I am due in July and need major help! My husband and I are having twins after some struggles getting pregnant and are so happy to learn that they are a boy and a girl!
Our daughter's name is giving us the most grief: the front runner name is Mireille, but we are not sure if we should go ahead with the name because our last name is Miller. I had known about and liked the name Mireille for a while (I have become a lover of french names, especially for girls), and when we were first considering names I thought of Mireille in a somewhat joking way, pointing out that all the letters are the same as our last name, so she could be a kind of "Robert Robertson". But, Mireille has kind of stuck and we are really loving the name--beautiful and sophisticated, a name she could take wherever she chooses in life! While all the letters repeat, the sounds are different between the first and last name (we are okay with having to correct pronunciation, because we think the trouble is worth it, and that it won't be too hard to grasp for people after they hear it). We also like that the last syllable is pronounced "Ray", like the awesome kick-ass new female Star Wars lead--big points with my husband, who grew up loving Star Wars, and who will love to share the series with our kiddos. We would probably refer to her (occasionally) as "Rey" for short (but only in pet terms).
Is Mireille Miller kitschy, or does it transcend the repetitive letters (and repetition of two-syllable names)? Also, what are your thoughts on the name Mireille? The other three we are considering for our daughter are Marguerite, Odile and Ottilie, although I preferred Ottilie when I wrongly thought it was pronounced with a long O (like the letter) and not like Otto.
For our son, we are either going to call him Claude or Brahm, and it seems a toss up--we change our mind each day! Help! Any other names you think we should consider for our son or daughter? We are wanting something less common as we have a very common last name.
Thanks for your help!
You know, these questions seem to get better and better. Now, we’re really getting into the juice of what makes a name. Now we’re starting to discuss the feel of a name, the way it sounds in your head and mind, the images a name can draw up. Now we’re starting to get to the point where we assign a value to things like being the kind of person who is always referred to by both names—in my experience, that’s only ever good. If your two names always sound better together, to the point where they’re almost a one-name name themselves? That’s a pretty amazing name.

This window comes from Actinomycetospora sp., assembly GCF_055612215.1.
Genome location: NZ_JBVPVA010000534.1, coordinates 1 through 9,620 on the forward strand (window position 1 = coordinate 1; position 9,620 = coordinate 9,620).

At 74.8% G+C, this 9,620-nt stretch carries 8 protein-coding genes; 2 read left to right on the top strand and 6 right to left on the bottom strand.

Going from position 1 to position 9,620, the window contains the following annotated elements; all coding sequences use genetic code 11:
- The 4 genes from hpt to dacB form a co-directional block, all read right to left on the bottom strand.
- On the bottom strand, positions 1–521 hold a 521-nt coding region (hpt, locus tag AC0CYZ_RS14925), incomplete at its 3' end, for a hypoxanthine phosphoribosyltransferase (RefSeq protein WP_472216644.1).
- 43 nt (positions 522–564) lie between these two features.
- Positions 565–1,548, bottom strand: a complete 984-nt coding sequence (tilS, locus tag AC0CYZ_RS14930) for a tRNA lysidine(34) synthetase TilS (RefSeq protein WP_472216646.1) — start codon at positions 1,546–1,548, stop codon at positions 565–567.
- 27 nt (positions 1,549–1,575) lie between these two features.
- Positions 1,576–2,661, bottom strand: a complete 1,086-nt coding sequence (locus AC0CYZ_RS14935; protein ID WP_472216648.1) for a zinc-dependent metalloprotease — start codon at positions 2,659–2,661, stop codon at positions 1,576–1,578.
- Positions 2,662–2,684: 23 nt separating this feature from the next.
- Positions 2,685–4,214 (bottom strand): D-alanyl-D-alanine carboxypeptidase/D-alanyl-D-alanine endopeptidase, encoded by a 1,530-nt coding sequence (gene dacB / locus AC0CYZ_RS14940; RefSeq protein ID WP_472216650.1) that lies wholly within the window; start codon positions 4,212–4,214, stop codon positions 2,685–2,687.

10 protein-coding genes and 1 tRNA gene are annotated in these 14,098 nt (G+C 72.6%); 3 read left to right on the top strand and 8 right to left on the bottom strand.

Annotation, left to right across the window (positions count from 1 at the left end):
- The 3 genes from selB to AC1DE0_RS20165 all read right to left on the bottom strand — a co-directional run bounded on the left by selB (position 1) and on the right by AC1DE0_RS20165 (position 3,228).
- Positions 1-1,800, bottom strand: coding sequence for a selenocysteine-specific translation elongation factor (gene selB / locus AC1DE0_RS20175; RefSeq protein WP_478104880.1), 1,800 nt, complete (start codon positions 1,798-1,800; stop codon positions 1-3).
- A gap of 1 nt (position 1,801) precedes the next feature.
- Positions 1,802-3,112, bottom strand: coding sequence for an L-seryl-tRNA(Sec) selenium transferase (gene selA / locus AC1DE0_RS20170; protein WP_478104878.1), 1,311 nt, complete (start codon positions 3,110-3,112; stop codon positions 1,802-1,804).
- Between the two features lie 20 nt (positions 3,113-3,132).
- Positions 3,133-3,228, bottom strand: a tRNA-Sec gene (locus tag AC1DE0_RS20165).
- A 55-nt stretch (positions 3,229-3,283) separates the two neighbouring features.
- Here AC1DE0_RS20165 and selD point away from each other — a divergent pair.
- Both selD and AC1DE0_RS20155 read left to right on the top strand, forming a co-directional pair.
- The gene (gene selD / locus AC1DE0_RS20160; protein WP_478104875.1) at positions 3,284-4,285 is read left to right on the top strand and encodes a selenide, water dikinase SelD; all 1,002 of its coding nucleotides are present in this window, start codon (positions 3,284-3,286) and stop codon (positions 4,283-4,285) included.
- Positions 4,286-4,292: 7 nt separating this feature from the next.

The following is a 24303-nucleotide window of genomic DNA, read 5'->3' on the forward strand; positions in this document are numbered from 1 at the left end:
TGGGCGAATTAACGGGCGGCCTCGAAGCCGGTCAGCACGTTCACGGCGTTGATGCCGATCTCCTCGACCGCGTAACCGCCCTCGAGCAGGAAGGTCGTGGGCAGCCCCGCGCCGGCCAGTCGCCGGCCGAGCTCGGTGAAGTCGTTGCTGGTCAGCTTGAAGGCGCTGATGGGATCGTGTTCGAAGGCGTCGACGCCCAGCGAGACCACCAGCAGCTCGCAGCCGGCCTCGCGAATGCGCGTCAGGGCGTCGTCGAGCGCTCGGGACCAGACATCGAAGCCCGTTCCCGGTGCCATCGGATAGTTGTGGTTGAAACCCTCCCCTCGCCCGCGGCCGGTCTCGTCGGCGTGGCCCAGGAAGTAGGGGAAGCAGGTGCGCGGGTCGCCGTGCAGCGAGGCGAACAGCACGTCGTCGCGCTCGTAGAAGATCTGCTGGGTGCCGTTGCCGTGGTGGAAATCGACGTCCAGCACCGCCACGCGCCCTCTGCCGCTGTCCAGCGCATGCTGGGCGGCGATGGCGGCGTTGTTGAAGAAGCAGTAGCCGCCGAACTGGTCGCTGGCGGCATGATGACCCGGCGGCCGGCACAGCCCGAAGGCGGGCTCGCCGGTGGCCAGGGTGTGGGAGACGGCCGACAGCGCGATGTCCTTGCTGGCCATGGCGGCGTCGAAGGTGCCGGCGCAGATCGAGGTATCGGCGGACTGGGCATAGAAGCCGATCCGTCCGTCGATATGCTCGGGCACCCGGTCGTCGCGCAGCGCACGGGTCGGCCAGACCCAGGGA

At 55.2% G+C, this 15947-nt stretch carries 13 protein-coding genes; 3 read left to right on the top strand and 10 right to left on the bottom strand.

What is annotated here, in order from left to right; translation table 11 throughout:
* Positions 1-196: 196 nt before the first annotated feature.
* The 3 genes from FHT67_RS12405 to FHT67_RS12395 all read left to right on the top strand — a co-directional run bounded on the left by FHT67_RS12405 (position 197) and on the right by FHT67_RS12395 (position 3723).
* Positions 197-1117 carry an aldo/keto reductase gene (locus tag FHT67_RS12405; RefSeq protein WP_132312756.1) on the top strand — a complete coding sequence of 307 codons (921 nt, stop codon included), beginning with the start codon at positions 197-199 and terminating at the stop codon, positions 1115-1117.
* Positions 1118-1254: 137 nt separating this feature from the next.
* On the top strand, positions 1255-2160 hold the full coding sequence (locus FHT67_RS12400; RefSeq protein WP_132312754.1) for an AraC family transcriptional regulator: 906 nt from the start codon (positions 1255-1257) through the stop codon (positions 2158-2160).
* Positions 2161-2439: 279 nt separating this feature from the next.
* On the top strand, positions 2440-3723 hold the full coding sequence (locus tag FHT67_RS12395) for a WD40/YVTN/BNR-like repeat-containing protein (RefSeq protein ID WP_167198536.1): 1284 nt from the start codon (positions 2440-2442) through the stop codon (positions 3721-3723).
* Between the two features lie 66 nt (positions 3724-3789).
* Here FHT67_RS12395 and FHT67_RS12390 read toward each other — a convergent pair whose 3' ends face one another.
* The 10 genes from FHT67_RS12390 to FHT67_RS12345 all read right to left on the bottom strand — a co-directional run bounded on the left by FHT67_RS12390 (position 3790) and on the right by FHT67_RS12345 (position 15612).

Mireille Miller is a spectacular name.
I don’t want to oversell it, but this is great. It’s the kind of name that kids in junior high school are going to say reverently. “Why can’t I be like Mireille Miller?” The alliteration works, the accents on different syllables work. The French first name coupled-with-American-as-apple-pie works. You have hit it out of the park here.
It’s so good. Yes, it’s a little visually intimidating written, but most people will hear it long before they see it written. In fact, you know I advocate for secret-keeping on your baby names until birth, but in this case a little leak might not do you too much harm. Let people get accustomed to the sounds, and the spelling will be an amusing post-script.
No, your actual problem is going to be finding a name for your son that’s as awesome as Mireille. Claude comes very close, but I might suggest going with Abram or even Abraham, just to give another syllable with which to counter the swagger of Mireille. Or, to lean into the French vibe, Laurent or Raoul?
What I really think you should do is lean right in and go for Claudius. You can still call him Claude and you have the most spectacular twins ever born? Mireille and Claudius. Please.
But seriously, there are no problems here. There are only wins. Is it condescending to say I’m proud of you? If it is, cut it with this: I’m also kind of jealous. This is a master move. Cannot wait to hear about what you choose (please say Mireille) and how many high fives you get the first time everyone hears her name.